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ARRESTEE, law of Scotland. He in whose hands a debt, or property in his possession, has been arrested by a regular arrestment. If, in contempt of the arrestment, he shall make payment of the sum, or deliver the goods arrested to the common debtor, he is not only liable criminally for breach of the arrestment, but he must pay the debt again to the arrester. Ersk. Pr. L. Scot. 3, 6, 6.

A Law Dictionary, Adapted to the Constitution and Laws of the United States. By John Bouvier. Published 1856.
References in periodicals archive ?
Dozens of arrestees were transferred to illegal detention centers that do not belong to the competent authorities according the law.
Typically arrestees, after spending days or weeks in jail, end up pleading guilty on their first court dates and take sentences of time served so they can get out."
The deceased and three of the arrestees belonged to Bannu whereas one of the arrestees camefrom Kashmir and one from Jhang.After the mandatory checks and procedures, the bodies were moved to Bannu, whereas the people who were arrested were handed over to theFederal Investigation Agency (FIA) for further investigation.
(a) The police personnel carrying out the arrest and handling the interrogation of the arrestee should bear accurate, visible and clear identification and name tags with their designations.
It said the arrestees were captured while they were speaking to people
* For property crime, white juveniles accounted for 63.9 percent of juvenile arrestees.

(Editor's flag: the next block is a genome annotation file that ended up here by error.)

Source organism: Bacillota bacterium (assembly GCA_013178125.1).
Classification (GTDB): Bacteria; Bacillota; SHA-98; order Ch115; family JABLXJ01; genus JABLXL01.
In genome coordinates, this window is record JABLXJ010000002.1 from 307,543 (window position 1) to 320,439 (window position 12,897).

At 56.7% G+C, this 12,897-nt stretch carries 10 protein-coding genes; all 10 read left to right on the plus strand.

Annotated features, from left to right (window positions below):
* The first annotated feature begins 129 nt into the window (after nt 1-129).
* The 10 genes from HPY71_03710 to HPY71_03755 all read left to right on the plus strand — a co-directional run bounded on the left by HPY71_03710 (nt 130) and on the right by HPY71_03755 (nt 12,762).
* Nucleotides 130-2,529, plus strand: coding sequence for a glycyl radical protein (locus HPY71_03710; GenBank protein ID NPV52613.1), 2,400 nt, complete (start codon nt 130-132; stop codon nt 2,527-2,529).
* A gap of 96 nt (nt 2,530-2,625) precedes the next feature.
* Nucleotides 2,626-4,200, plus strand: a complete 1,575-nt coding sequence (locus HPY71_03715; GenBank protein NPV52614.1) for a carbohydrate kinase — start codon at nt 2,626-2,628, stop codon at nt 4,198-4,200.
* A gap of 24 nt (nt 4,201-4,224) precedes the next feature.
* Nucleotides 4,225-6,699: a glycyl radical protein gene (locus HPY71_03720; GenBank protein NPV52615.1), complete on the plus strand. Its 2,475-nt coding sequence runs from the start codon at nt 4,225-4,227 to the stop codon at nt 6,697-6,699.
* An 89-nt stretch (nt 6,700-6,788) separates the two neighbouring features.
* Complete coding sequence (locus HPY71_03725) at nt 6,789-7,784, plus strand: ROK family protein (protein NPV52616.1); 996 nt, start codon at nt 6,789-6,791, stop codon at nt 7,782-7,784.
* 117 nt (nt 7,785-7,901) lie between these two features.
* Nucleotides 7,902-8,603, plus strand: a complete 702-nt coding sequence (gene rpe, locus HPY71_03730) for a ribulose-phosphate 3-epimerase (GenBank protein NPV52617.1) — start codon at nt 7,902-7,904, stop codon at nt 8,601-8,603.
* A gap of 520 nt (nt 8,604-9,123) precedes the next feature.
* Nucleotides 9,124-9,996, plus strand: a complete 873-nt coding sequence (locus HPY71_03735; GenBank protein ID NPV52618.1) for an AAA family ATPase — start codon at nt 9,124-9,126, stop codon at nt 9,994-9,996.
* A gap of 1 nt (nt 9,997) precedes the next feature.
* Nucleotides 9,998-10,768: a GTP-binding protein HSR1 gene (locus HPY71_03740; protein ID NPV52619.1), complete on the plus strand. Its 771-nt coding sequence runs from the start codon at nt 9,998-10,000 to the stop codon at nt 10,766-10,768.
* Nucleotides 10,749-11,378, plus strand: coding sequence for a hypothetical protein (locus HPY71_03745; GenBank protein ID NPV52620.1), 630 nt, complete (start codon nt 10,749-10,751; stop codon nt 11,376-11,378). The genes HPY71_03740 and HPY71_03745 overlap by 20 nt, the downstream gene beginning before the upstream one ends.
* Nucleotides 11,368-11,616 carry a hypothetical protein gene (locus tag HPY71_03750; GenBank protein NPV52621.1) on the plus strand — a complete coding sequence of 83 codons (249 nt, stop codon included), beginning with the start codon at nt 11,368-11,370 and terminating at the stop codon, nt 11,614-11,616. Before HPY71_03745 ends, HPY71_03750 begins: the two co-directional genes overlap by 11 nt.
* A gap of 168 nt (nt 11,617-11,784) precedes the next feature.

The federal government and many states already allow DNA profiles of all arrestees, while other states, such as New York, New Jersey, Michigan, Illinois and Tennessee, are considering similar plans.
Due process and civil liberties were almost nonexistent for new arrestees, who were put in cages in a makeshift prison at a Greyhound bus station, with no access to phones or lawyers.
The day after the first court said not all arrestees entering the jail could be strip-searched, some jail administrators began looking for ways around the ruling.
Several experts in the addiction field have expressed disappointment over the federal government's announcement earlier this year of the demise of the Arrestee Drug Abuse Monitoring (ADAM) program, an $8.4 million effort that tracked drug use trends among arrestees.
The National Institute of Justice (NIJ) presents ADAM Preliminary 2000 Findings on Drug Use and Drug Markets: Adult Male Arrestees (NCJ 189101).
In the current study, we overcame these previous limitations by examining whether welfare-receiving arrestees tested positive for illegal drugs at rates comparable to non-welfare-receiving arrestees living below the poverty level and to non-welfare-receiving arrestees living above the poverty level.